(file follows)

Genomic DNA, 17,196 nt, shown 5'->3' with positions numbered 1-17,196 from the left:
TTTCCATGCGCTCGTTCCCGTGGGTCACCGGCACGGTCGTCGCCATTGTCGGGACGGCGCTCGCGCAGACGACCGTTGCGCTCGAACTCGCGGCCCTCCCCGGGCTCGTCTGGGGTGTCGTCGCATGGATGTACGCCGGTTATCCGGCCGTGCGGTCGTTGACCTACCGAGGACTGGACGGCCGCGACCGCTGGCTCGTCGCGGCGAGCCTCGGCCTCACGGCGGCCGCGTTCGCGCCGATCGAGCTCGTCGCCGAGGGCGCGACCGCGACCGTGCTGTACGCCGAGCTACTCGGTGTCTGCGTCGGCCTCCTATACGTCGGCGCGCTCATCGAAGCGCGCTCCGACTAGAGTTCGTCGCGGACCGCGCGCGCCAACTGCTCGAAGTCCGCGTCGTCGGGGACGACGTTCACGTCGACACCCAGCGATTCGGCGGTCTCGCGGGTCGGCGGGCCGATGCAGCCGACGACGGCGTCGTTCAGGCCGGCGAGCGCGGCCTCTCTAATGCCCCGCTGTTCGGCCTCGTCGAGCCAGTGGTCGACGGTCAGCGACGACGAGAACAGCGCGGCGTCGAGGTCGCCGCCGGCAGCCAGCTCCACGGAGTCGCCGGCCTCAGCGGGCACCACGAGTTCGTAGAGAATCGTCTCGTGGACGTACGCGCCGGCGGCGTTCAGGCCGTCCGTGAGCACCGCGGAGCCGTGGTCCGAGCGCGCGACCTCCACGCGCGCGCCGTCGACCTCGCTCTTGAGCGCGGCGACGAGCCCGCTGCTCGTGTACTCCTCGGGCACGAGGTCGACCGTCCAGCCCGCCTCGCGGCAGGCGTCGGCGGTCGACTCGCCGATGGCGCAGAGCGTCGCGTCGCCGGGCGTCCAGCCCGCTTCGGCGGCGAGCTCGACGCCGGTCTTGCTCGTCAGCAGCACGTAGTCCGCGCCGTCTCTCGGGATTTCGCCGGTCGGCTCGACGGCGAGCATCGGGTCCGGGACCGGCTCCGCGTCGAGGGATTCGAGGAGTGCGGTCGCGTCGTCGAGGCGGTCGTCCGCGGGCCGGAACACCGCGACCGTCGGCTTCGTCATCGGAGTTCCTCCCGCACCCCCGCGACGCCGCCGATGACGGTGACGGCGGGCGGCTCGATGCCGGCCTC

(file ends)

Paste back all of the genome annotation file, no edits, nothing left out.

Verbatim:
Genomic DNA, 17,196 nt, shown 5'->3' with positions numbered 1-17,196 from the left:
TTTCCATGCGCTCGTTCCCGTGGGTCACCGGCACGGTCGTCGCCATTGTCGGGACGGCGCTCGCGCAGACGACCGTTGCGCTCGAACTCGCGGCCCTCCCCGGGCTCGTCTGGGGTGTCGTCGCATGGATGTACGCCGGTTATCCGGCCGTGCGGTCGTTGACCTACCGAGGACTGGACGGCCGCGACCGCTGGCTCGTCGCGGCGAGCCTCGGCCTCACGGCGGCCGCGTTCGCGCCGATCGAGCTCGTCGCCGAGGGCGCGACCGCGACCGTGCTGTACGCCGAGCTACTCGGTGTCTGCGTCGGCCTCCTATACGTCGGCGCGCTCATCGAAGCGCGCTCCGACTAGAGTTCGTCGCGGACCGCGCGCGCCAACTGCTCGAAGTCCGCGTCGTCGGGGACGACGTTCACGTCGACACCCAGCGATTCGGCGGTCTCGCGGGTCGGCGGGCCGATGCAGCCGACGACGGCGTCGTTCAGGCCGGCGAGCGCGGCCTCTCTAATGCCCCGCTGTTCGGCCTCGTCGAGCCAGTGGTCGACGGTCAGCGACGACGAGAACAGCGCGGCGTCGAGGTCGCCGCCGGCAGCCAGCTCCACGGAGTCGCCGGCCTCAGCGGGCACCACGAGTTCGTAGAGAATCGTCTCGTGGACGTACGCGCCGGCGGCGTTCAGGCCGTCCGTGAGCACCGCGGAGCCGTGGTCCGAGCGCGCGACCTCCACGCGCGCGCCGTCGACCTCGCTCTTGAGCGCGGCGACGAGCCCGCTGCTCGTGTACTCCTCGGGCACGAGGTCGACCGTCCAGCCCGCCTCGCGGCAGGCGTCGGCGGTCGACTCGCCGATGGCGCAGAGCGTCGCGTCGCCGGGCGTCCAGCCCGCTTCGGCGGCGAGCTCGACGCCGGTCTTGCTCGTCAGCAGCACGTAGTCCGCGCCGTCTCTCGGGATTTCGCCGGTCGGCTCGACGGCGAGCATCGGGTCCGGGACCGGCTCCGCGTCGAGGGATTCGAGGAGTGCGGTCGCGTCGTCGAGGCGGTCGTCCGCGGGCCGGAACACCGCGACCGTCGGCTTCGTCATCGGAGTTCCTCCCGCACCCCCGCGACGCCGCCGATGACGGTGACGGCGGGCGGCTCGATGCCGGCCTC